The D.C. Divas are hard to define.
There’s a shock trauma nurse who likes to knock people down. A couple police officers, prison guard, fireman and several military personnel playing alongside a chef, insurance agent and school teacher. A recent high school valedictorian is teamed with those in their 40s who are literally old enough to be her mother. After all, they are mothers.
"If there’s a walk of life, it’s on this team," said running back Rachelle Pecovsky, a personal chef who drives from Newport News, Va. "We’re all willing to work basically two full-time jobs to play this sport."
The Columbus Comets visit the Divas for the National Women’s Football Association championship on Saturday before an expected 5,000 fans at Prince George’s Sports and Learning Complex. The winner advances to the national championship on Aug. 5.
A victory could promote the sixth-year team into the secondary layer of local sports that largely includes everything after the Redskins, Nationals, Wizards and Capitals. Women’s football grows to 80 teams nationally next season, but it’s still basically a semipro sport with players only receiving part of the gate.
"There’s a little bit of a graduation to the seriousness of it," said Divas general manager Rich Daniel. "Ask D.C. United. They’ve won all those championships and now are putting 30,000 in the stands. You have to prove you can play the game. Nobody wants to see a game if it’s not good. They won’t support you if you’re not damn good."
The Divas are finally gaining support thanks to three straight undefeated regular seasons. After losing the last two conference finals, they’re favored given a 9-0 mark and a defense that allowed only six points in the season opener.
The sport has grown into something more than a sideshow of years ago. It’s a collection of athletes overcoming bruised ribs and dislocated shoulders.
They like the hitting. They know the schemes. They are football players.
"Most of [the difference with men] is not gender as much as time constraints," said coach Ezra Cooper, a former high school football coach. "With boys, we have them all day for three weeks [for training camp]. You can get your offense and defense together, but the women are working and lucky to get four hours of practice a week. You have to focus more on teaching.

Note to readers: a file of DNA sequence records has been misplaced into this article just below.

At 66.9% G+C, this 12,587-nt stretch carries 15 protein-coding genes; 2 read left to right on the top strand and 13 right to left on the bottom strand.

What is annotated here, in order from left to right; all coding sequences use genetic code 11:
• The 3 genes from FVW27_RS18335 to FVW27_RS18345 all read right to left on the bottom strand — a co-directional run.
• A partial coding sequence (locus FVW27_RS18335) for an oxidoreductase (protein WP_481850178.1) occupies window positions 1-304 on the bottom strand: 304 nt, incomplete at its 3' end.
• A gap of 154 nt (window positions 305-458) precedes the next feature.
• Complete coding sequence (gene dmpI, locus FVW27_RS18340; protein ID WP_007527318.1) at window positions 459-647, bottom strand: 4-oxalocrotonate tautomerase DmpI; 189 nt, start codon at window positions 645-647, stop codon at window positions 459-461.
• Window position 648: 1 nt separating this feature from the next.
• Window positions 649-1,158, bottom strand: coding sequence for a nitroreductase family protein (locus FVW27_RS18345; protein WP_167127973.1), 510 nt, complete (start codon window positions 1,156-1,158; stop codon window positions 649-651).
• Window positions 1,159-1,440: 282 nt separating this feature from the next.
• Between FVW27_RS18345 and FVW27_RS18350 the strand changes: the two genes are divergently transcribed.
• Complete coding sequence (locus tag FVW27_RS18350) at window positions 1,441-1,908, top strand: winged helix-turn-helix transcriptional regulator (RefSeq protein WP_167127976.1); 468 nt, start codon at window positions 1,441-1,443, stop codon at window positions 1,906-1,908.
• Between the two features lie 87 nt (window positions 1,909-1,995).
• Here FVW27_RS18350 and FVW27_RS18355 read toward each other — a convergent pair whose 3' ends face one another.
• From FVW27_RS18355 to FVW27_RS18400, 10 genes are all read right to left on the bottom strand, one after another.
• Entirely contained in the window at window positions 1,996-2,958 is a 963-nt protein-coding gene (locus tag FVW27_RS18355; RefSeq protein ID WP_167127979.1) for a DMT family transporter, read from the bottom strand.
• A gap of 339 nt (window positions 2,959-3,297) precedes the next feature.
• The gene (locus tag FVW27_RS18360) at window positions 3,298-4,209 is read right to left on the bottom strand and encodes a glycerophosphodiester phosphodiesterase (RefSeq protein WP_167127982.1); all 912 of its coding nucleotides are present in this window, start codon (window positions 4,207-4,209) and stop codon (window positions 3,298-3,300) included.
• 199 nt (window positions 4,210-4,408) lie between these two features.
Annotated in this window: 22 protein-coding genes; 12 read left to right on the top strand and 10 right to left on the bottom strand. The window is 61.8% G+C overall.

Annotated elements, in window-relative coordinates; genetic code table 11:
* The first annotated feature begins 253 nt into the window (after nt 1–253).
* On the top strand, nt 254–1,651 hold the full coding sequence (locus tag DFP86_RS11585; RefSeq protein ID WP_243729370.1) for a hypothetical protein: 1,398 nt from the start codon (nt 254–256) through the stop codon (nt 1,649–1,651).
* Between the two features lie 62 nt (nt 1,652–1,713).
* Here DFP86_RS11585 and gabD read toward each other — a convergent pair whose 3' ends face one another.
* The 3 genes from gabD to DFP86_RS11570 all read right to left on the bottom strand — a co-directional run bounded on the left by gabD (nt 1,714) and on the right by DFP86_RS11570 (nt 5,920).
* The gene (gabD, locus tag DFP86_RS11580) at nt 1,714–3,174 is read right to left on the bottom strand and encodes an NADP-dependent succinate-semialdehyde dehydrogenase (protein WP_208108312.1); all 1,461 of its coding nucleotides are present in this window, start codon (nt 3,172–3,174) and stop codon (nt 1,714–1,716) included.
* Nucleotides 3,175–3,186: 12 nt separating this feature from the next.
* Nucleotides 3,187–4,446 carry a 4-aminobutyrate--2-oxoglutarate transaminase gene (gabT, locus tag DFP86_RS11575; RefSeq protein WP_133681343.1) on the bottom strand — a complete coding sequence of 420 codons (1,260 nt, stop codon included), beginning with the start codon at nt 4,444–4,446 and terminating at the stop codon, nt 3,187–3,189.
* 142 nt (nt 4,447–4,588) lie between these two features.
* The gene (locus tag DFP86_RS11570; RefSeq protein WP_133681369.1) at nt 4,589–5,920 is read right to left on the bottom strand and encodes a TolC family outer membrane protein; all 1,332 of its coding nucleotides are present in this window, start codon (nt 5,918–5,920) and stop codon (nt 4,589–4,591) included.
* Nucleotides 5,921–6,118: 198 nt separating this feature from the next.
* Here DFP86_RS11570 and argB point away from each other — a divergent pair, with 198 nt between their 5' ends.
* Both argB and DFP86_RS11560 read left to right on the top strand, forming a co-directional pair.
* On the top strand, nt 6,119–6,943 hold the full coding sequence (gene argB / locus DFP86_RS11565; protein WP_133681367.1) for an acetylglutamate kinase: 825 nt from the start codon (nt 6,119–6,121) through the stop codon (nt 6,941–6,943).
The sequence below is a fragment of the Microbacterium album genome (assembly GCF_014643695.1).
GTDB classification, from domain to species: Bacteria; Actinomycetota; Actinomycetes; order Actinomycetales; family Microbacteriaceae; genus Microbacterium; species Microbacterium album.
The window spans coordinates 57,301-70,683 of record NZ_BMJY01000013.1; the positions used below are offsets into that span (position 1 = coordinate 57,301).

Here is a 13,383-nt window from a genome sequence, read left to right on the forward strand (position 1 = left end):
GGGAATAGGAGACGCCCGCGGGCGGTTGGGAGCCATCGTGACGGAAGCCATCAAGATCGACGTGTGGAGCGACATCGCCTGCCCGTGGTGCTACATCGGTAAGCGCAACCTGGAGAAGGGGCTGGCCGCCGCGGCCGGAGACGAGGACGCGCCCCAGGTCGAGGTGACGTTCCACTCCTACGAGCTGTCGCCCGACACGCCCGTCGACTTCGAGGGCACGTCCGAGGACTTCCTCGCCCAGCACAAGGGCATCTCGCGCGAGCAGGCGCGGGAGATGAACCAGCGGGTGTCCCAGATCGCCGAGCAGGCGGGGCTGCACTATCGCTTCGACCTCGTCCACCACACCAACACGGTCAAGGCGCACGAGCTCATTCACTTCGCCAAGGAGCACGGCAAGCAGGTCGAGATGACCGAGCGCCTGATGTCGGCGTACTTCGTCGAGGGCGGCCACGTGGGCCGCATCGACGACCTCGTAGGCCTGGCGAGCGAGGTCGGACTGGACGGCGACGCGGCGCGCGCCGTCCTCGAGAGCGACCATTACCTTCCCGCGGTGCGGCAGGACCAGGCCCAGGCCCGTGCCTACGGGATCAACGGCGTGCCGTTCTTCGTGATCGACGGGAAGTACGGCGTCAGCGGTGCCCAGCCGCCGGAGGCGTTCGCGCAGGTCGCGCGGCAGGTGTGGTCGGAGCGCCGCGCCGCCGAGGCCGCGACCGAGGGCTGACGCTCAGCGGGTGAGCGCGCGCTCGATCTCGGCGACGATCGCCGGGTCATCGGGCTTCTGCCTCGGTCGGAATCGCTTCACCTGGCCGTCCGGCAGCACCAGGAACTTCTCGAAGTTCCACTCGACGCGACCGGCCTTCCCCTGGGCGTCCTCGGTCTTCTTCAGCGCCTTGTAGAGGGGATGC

"You find out they love football. They know the history and schemes. It’s fulfilling a dream for them. You’re going to get an opinion [from them]. They’ll let you know if you don’t know your stuff. They’ve learned quite a bit of football."
The average Diva is in her mid-30s and never played a team sport. Pecovsky was a college gymnast and runner who turned to football six years ago at 33.
"The first time I was laid out I was so mad I wanted to give it back," Pecovsky said. "I realized right then and there I didn’t want to be hit. I wanted to hit. A lot of people say ‘You’re too nice to play football. I said ‘You haven’t seen me on the football field."
Lots of teammates smile knowingly. They’re used to being underestimated. But Washington attorney and kick returner Lilah Blackstone noticed something different about her teammates during Tuesday’s practice when the temperature hovered near 100 degrees. They weren’t backing down from the conditions any more than the Redskins would cut practice short.
"We could see it in each other’s eyes," she said. "We’re all type-A personalities. We really don’t want to leave the job undone."
For 10 players who have spent the entire six seasons with the Divas, winning the title would become the franchise’s defining moment.
"We’re going to be the happiest team ever [if winning because] this is a long time coming for us," said defensive tackle Stacey Michael, a Prince George’s Hospital trauma nurse. "We’re almost there."
As a sport. As a team. As football players.Rick Snider has covered local sports for 28 years. Contact him at firstname.lastname@example.org.